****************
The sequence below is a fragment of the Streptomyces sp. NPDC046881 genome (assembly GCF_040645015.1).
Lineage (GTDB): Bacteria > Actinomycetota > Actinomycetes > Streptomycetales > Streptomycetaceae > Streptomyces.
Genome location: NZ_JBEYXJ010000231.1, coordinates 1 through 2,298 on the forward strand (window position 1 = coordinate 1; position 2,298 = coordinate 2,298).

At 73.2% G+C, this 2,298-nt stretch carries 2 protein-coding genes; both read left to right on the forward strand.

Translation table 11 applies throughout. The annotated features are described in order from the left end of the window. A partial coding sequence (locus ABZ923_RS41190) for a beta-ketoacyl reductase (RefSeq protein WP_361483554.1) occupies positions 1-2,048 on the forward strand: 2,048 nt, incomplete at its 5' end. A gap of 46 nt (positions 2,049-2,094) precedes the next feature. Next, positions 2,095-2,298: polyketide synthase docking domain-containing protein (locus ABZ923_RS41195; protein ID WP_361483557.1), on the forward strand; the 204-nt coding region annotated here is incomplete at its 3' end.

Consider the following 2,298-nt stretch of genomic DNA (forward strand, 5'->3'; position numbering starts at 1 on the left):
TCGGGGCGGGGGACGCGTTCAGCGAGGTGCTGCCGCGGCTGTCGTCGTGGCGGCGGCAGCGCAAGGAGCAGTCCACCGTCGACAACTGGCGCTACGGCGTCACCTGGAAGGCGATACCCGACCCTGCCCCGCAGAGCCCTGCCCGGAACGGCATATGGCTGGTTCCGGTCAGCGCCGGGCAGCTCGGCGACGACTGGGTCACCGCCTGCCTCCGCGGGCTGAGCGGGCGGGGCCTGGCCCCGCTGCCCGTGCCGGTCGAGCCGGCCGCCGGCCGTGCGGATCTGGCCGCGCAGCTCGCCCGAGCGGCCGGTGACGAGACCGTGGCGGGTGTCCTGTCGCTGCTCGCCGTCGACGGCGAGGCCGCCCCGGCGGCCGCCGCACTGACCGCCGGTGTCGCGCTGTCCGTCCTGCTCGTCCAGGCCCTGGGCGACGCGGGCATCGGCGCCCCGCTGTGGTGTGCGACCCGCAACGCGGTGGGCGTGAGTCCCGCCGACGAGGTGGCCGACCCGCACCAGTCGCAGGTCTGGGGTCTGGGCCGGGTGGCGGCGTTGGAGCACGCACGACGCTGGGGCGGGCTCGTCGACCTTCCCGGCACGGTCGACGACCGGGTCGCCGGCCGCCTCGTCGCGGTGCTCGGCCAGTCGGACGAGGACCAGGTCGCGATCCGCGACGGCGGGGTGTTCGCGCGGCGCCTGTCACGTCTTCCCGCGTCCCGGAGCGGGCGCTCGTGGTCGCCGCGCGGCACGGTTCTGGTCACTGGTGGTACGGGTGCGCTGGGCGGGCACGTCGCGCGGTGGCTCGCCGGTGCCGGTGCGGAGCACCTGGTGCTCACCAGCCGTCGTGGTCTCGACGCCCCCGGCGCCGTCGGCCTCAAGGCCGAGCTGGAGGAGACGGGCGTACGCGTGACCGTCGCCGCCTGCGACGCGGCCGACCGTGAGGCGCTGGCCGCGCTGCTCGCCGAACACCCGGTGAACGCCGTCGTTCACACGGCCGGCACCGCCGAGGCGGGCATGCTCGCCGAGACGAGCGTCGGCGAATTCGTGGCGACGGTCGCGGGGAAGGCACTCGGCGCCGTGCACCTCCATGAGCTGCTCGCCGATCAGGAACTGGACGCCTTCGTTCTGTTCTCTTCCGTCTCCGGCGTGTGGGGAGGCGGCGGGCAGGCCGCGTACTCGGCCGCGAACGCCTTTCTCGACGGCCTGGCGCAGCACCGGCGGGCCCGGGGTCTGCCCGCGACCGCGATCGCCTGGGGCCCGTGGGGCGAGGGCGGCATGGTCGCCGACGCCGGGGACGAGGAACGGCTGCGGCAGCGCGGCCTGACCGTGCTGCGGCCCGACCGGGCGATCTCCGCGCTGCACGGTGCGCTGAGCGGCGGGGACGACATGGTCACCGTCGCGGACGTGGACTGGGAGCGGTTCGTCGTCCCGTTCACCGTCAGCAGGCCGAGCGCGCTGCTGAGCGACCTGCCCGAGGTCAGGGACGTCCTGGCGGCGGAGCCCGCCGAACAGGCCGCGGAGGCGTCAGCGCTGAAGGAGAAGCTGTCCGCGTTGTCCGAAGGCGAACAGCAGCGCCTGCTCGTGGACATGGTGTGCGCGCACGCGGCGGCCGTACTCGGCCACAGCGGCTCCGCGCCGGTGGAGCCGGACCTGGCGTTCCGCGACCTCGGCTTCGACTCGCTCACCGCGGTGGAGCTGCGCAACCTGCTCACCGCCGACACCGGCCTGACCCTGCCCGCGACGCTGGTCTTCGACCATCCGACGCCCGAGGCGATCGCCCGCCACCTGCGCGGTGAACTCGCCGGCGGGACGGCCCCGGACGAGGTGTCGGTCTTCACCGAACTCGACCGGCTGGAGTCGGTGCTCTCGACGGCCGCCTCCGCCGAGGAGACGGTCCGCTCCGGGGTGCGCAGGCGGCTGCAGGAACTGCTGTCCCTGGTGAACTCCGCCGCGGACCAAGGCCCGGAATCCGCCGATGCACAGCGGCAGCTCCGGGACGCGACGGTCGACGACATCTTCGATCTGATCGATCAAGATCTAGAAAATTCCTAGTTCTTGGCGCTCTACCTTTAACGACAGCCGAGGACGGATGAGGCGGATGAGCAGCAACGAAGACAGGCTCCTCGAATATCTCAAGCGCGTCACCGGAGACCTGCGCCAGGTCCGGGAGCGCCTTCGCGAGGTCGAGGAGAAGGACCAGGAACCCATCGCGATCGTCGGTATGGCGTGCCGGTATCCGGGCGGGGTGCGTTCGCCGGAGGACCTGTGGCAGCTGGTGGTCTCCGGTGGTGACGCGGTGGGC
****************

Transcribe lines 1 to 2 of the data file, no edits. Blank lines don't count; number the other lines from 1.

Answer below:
The sequence below is a fragment of the Streptomyces sp. NPDC046881 genome (assembly GCF_040645015.1).
Lineage (GTDB): Bacteria > Actinomycetota > Actinomycetes > Streptomycetales > Streptomycetaceae > Streptomyces.